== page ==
“I can’t take this!” I’ll scream with my hands yanking at whatever is left of my greasy, unwashed hair. “This isn’t what I want! This isn’t me!” I’ll wail as I crumble into a messy weeping cyber-heap in front of my laptop.
"This brain imaging study of individuals who were still ‘in love’ with their rejecter supplies further evidence that the passion of ‘romantic love’ is a goal-oriented motivation state rather than a specific emotion" the researchers concluded, noting that brain imaging showed some similarities between romantic rejection and cocaine craving. "The findings are consistent with the hypothesis that romantic love is a specific form of addiction."
Under the guise of being sugar and spice and everything nice because that’s what girls have been told they’re made of, they think they have to “let him down easily.” They have to make something up so that they won’t hurt his feelings. A flimsy, semi-true excuse becomes a reason.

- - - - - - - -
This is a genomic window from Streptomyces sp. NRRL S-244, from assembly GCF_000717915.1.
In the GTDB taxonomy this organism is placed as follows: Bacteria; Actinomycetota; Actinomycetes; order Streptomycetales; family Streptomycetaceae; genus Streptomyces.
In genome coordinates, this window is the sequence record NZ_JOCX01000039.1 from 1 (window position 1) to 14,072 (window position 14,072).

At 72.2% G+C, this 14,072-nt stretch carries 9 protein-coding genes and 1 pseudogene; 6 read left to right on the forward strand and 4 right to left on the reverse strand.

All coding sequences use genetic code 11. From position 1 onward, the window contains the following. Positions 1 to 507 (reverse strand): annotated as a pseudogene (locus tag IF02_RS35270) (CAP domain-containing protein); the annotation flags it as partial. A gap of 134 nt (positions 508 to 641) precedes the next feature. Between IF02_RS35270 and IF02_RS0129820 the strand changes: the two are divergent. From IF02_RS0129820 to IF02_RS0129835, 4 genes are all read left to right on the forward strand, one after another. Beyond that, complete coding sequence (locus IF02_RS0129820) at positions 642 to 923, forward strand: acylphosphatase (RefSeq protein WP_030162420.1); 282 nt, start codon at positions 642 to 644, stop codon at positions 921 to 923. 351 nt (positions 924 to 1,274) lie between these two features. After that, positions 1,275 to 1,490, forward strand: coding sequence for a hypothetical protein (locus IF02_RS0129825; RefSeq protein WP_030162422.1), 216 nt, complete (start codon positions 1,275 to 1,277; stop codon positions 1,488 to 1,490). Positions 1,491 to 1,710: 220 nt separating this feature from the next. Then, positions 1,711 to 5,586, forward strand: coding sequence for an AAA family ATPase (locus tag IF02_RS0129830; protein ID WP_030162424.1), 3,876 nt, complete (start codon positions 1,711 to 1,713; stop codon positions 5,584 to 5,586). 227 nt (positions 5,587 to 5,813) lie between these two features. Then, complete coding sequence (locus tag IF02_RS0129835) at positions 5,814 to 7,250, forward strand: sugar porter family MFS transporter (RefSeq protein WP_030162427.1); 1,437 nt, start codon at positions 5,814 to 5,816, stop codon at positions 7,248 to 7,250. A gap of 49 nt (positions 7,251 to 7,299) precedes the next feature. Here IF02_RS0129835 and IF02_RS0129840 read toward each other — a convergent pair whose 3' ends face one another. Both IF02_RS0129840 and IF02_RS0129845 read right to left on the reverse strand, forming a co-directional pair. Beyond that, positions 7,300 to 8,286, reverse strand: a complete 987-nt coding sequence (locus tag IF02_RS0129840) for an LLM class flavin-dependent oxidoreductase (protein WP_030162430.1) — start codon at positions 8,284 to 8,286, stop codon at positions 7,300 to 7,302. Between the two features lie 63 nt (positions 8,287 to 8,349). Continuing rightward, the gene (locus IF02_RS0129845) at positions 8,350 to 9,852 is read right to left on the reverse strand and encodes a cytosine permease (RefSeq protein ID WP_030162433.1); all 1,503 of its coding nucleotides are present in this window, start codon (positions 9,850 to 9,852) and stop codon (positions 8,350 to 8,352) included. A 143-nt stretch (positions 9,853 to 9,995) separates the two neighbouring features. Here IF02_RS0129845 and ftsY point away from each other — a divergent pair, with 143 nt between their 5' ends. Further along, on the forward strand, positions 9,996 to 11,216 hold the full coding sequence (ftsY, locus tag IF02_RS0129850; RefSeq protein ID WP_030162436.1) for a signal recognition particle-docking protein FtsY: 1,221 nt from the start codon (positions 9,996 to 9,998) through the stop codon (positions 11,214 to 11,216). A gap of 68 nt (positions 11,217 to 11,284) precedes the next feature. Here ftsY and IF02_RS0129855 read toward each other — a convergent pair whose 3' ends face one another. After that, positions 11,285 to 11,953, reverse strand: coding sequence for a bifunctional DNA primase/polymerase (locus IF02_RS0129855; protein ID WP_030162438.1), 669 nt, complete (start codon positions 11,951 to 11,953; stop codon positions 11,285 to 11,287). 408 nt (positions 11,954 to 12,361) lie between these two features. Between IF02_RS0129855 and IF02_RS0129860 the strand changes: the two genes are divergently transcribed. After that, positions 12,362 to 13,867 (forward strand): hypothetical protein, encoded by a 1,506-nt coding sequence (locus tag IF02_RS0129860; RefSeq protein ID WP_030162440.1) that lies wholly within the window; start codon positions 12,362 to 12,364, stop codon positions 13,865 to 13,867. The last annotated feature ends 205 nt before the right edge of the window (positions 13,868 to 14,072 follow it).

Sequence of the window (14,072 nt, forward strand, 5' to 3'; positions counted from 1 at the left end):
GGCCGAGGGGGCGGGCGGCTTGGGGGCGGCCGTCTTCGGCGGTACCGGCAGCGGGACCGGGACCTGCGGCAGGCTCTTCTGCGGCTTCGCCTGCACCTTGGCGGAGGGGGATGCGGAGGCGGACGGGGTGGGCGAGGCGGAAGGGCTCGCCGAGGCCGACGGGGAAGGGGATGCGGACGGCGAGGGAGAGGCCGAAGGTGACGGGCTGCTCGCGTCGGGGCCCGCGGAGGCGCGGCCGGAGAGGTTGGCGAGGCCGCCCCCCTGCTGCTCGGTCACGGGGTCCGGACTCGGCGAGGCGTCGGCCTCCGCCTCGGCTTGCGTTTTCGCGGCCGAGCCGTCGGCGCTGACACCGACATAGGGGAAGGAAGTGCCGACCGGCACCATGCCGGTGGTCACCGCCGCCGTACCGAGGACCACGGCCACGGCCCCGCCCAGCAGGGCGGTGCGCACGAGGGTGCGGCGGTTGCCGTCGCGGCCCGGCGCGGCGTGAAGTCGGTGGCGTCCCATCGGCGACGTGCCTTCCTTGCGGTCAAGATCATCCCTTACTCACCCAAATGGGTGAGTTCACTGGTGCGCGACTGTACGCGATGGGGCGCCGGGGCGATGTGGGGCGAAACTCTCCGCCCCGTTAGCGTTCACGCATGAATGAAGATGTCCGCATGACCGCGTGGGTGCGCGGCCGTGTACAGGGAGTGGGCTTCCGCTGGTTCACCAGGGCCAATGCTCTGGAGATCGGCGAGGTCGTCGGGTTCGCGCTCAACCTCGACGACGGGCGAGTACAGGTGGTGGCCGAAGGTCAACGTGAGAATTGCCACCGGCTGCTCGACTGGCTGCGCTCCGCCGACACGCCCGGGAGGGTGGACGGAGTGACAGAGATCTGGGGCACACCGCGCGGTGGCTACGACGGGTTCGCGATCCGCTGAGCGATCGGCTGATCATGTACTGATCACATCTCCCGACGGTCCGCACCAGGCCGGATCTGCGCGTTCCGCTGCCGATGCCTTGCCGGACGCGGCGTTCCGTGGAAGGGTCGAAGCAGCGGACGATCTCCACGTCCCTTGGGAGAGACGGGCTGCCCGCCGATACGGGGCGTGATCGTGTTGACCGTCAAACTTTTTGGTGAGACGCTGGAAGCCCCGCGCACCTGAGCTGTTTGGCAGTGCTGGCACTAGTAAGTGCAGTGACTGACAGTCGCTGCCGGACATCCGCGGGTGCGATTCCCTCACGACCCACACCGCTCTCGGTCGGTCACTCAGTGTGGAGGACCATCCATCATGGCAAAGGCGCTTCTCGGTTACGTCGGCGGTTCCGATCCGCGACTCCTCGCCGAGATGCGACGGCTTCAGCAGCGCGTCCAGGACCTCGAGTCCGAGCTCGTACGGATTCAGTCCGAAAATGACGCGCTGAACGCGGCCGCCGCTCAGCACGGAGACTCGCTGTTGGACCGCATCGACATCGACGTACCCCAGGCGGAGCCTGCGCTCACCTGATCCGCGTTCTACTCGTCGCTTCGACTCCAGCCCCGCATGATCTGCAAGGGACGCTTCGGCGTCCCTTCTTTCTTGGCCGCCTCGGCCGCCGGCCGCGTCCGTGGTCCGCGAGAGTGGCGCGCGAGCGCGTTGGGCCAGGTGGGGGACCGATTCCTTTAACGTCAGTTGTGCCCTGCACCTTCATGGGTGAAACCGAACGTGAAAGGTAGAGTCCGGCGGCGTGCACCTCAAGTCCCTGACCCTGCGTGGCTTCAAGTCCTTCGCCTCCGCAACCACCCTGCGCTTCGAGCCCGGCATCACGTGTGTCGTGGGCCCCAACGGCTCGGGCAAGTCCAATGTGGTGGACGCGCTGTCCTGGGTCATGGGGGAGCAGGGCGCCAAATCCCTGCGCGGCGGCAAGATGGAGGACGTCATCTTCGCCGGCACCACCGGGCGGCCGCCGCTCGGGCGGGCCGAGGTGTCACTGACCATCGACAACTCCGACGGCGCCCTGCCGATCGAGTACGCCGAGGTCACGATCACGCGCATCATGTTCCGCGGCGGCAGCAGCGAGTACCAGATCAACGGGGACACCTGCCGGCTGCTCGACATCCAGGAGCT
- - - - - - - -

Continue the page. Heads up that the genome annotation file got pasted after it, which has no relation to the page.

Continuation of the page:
He’s not your type, even though you have adamantly claimed to not have a type that he could not be, not because you’re an EOD (equal opportunity dater), but because you don’t believe in “types.” So you don’t have a type, but you know the attributes that are attractive to you – tall, dark, and hotsome – and he is, beyond a five o’clock shadow of a blonde-haired, blue-eyed doubt, the exact opposite of all of them.
She speeds along the freeway replaying the entire evening in her head, each time adding a supporting detail that she had left out in the previous rev. With each exit ramp she passes, indignation grows until she makes a quick stop at the market to prepare for a short anger management session with Ben and Jerry when she gets home. The emotional journey travels over a long commute from pride to anger to realization to hurt.